© Steve Morrissey 2013


Final Destination – at Amazon





Liv Tylerin Onegin



The world has grown wary of the costume drama since the heyday of Room with a View. To put bums of seats these days Stan Lee has to be involved at some level. Put a girl in a crinoline and a universal “meh” goes up. Even back in 1999 audiences weren’t flocking so readily. Which is a great pity because Onegin is an opulent delight. Directed by Martha Fiennes and featuring swathes of Fiennes siblings and in-laws in one capacity or another, it is worth a look because of its beautiful cinematography alone, and its obsessive attention to period detail. Most commendable of all, though, is its plot, based on a Pushkin poem, adapted intelligently by Peter Ettedgui and Michael Ignatieff, which is pursued right through to its logical, pitiless conclusion. There’s another Fiennes in the lead, Ralph, playing Onegin, a bored man about St Petersburg who inherits, moves to the country and starts playing boy-meets-girl with Tatyana (Liv Tyler). The couple never seem in danger of offering a credible threat to the permafrost but this barely matters, because the really big and worthwhile feature of this film is its exquisite languid pace. Never slow, incredibly magisterial, very rewarding. You simply won’t want it to stop.

© Steve Morrissey 2013


Onegin – at Amazon




Meet The Parents

Poor Photoshop skills add a little extra to the lie-detector scene from Meet the Parents



The notion of “upstaging” someone comes from the theatre. If you as an actor walk upstage, away from the auditorium, you force the person you’re addressing to turn their back on the audience. The audience can’t see the actor’s face, it can’t hear him/her that well either. It drives actors crazy. It’s a harder thing to nail down on film, but it’s something Robert De Niro is great at, especially when a comedian is involved. In Meet the Parents the funnyman in question is Ben Stiller, playing the poor sap back to “meet the parents” of his intended (Teri Polo). De Niro plays Jack Byrnes, the mutha of a father, subjecting Stiller’s character, Greg, to the sort of weekend that would have you waking up sweating for the rest of your life (“I have nipples, Greg, do you think you could milk me?”). De Niro the actor, meanwhile, is putting Stiller through something similar, the same sly wringer he used on Charles Grodin in Midnight Run, Jerry Lewis in King of Comedy, and Billy Crystal in Analyze This. It’s become a standard line against De Niro that his later work relies too heavily on mannerism – he’s acting rather than reacting. But watching him raise his game is always fascinating (Jennifer Lawrence forced him into doing it in Silver Linings Playbook). So sit back, enjoy the humour, but most of all watch the tussle as De Niro deploys every tic, gurn and volcanic pause in the book, utterly refusing to be outdone in a comedy by some wiseguy who tells jokes for a living.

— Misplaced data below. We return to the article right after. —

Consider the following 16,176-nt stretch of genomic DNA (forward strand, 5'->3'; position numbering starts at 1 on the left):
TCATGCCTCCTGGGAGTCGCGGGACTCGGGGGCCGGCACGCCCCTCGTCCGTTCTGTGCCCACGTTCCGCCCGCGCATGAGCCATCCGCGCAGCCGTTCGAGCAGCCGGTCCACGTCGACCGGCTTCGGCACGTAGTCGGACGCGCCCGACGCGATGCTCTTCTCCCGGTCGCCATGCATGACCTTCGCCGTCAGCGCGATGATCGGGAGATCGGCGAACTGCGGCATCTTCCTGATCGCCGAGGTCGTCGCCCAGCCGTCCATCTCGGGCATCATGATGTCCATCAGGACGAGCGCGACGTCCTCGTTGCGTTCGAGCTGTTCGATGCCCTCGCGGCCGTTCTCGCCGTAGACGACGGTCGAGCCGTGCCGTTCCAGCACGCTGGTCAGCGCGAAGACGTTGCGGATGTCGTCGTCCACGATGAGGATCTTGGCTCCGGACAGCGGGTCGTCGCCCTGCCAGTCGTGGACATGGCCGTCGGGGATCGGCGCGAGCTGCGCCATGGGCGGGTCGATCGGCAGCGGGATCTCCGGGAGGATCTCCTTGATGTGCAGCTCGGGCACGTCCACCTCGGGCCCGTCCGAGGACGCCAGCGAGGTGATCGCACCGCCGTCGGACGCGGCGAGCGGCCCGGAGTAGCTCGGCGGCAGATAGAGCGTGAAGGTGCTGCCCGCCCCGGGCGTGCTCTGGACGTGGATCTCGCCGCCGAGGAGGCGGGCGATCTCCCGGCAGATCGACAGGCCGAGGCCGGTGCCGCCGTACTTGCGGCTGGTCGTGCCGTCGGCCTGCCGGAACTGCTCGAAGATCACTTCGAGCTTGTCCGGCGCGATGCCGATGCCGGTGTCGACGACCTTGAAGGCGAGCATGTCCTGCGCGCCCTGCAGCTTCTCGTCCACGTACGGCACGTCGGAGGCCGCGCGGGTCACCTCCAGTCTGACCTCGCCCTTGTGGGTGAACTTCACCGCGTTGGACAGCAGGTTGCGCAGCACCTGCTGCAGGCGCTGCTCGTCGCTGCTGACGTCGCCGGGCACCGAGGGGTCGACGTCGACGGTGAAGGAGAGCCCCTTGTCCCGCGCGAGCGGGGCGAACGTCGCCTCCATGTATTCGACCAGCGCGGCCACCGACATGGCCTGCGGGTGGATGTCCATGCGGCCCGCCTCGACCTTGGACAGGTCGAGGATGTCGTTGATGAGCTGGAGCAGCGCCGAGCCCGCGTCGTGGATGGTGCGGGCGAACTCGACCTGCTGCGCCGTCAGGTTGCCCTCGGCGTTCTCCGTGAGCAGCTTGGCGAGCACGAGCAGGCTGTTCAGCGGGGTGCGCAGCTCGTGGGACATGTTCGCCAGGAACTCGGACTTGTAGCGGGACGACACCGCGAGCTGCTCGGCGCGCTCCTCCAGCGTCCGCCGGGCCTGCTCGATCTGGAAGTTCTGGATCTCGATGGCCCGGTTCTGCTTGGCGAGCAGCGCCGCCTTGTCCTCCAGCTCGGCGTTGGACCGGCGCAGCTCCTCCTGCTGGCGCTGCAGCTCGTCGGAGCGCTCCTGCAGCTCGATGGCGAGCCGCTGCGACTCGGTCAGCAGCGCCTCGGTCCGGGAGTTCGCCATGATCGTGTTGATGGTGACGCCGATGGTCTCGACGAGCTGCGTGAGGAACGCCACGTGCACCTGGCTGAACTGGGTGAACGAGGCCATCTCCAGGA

© Steve Morrissey 2013


Meet the Parents – at Amazon




1 April 2013-04-01

Jennifer Lawrence and Bradley Cooper in Silver Linings Playbook

 Out in the UK this week


Silver Linings Playbook (EV, cert 15, Blu-ray/DVD)

Almost entirely brilliant from first breath to last gasp, David O Russell’s beautifully made, perfectly acted adaptation of Matthew Quick’s novel follows bipolar Bradley Cooper and his faltering relationship with fellow psychiatric case Jennifer Lawrence. If you’ve ever doubted Lawrence’s epic ability, watch this. In fact she’s so good – essentially mainlining Juliette Lewis – that she forces a good performance out of Robert De Niro, who is just one nugget of brilliance in a cast including Jacki Weaver (if you haven’t seen her in Animal Kingdom you have missed out) and Chris Tucker (entirely forgiven for those Rush Hour films with Jackie Chan). Intelligent, emotional, gripping – that’s enough, isn’t it?

Silver Linings Playbook – at Amazon



The Heist aka Maiden Heist (Signature, cert 15, Blu-ray/DVD)

It has taken four years for this film to creak out onto DVD. It is, as the title (originally The Maiden Heist) suggests, a caper movie, and stars Christopher Walken, Morgan Freeman and William H Macy as security guards in an art gallery who decide to heist the works they have fallen in love with, rather than see them shipped off to Norway, to be replaced by conceptual works featuring the artist’s penis, if I remember rightly. As a heist movie it’s competent, as a comedy (which is what it foolishly sets out to be), it’s less so. At one point William H Macy does comedy running about – always a sign of desperation – and Macy also does a fair few nude scenes. So for some people, their ship has probably just docked. It’s not awful – Walken, Freeman and Macy all know what they’re doing, they’re always worth watching. Er…